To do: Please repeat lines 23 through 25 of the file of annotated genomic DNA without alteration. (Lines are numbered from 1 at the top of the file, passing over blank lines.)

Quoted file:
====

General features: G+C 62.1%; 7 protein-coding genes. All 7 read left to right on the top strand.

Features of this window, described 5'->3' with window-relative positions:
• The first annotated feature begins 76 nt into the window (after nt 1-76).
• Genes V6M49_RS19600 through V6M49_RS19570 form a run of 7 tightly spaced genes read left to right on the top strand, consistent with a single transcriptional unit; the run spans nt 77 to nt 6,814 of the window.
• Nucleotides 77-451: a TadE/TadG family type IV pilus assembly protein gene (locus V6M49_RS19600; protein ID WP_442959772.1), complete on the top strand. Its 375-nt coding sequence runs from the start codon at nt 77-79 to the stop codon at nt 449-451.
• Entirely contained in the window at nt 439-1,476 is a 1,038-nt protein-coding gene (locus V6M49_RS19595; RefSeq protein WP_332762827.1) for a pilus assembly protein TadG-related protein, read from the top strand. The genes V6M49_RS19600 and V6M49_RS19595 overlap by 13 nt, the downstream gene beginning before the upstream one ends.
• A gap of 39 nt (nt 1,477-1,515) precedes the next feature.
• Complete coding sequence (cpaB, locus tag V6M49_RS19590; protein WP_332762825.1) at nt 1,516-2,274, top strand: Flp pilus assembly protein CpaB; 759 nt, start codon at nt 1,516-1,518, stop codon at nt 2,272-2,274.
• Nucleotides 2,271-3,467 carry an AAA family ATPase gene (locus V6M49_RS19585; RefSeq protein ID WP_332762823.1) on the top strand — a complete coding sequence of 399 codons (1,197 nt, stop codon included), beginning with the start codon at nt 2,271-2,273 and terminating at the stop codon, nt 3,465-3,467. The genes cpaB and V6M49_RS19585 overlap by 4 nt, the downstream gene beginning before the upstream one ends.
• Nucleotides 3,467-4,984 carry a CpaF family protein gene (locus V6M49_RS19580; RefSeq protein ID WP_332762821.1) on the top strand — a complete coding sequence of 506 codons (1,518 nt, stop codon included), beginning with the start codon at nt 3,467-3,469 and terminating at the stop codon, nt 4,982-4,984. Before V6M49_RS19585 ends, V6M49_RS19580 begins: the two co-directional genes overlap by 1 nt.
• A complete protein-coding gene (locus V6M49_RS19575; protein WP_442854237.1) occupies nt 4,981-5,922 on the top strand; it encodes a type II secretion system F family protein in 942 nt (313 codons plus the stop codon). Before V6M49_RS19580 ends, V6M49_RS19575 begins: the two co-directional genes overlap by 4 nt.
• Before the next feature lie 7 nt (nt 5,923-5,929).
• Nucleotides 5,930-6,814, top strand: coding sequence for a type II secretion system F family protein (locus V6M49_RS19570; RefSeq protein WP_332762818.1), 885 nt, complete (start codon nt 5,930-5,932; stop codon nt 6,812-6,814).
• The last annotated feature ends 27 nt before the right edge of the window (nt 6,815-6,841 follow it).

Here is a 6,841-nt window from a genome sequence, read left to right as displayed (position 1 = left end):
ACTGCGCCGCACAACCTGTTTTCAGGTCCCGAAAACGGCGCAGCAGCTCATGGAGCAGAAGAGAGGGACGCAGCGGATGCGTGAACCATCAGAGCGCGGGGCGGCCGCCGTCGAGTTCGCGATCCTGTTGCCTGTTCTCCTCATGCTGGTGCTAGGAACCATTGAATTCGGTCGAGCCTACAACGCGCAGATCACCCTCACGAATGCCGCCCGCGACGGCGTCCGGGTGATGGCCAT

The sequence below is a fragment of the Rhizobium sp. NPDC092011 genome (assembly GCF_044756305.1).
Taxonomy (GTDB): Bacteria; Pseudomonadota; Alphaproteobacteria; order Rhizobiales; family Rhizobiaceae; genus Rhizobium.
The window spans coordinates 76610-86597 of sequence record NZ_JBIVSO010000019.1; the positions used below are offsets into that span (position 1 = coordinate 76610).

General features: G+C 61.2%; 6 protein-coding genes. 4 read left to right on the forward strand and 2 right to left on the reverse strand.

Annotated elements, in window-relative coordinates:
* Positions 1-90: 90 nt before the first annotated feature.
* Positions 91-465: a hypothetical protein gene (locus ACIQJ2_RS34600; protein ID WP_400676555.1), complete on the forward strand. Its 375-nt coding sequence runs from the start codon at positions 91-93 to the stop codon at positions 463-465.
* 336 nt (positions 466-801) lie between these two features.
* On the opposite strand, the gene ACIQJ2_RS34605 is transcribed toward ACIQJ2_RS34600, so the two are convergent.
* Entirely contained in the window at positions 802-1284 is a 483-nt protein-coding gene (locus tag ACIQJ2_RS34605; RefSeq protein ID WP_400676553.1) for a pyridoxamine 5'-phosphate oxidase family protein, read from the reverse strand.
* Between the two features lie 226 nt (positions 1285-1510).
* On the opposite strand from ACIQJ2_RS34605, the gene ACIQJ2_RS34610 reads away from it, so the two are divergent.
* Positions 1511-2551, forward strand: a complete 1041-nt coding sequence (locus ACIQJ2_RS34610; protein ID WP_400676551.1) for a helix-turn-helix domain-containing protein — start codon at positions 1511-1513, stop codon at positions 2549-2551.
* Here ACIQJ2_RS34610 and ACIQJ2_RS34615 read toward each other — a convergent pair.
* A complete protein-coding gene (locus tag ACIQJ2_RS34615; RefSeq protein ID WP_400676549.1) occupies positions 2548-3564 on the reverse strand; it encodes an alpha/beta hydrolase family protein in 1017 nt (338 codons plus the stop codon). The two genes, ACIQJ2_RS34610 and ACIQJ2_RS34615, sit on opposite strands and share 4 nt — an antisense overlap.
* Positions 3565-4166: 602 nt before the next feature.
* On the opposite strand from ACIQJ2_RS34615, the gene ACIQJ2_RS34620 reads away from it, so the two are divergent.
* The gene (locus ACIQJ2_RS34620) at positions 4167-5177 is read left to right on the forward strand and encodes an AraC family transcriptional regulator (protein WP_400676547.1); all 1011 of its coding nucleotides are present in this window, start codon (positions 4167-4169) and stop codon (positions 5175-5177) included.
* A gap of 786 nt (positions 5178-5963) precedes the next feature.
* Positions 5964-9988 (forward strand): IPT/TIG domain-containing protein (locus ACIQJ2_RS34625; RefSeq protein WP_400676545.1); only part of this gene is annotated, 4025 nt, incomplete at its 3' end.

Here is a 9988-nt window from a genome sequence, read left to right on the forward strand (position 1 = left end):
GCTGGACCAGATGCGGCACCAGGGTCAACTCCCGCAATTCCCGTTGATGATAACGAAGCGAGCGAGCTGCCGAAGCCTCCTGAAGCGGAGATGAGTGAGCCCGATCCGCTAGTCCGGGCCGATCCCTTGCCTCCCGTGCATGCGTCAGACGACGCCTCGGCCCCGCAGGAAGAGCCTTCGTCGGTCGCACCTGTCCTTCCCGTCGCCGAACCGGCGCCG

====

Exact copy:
* Positions 91-465: a hypothetical protein gene (locus ACIQJ2_RS34600; protein ID WP_400676555.1), complete on the forward strand. Its 375-nt coding sequence runs from the start codon at positions 91-93 to the stop codon at positions 463-465.
* 336 nt (positions 466-801) lie between these two features.
* On the opposite strand, the gene ACIQJ2_RS34605 is transcribed toward ACIQJ2_RS34600, so the two are convergent.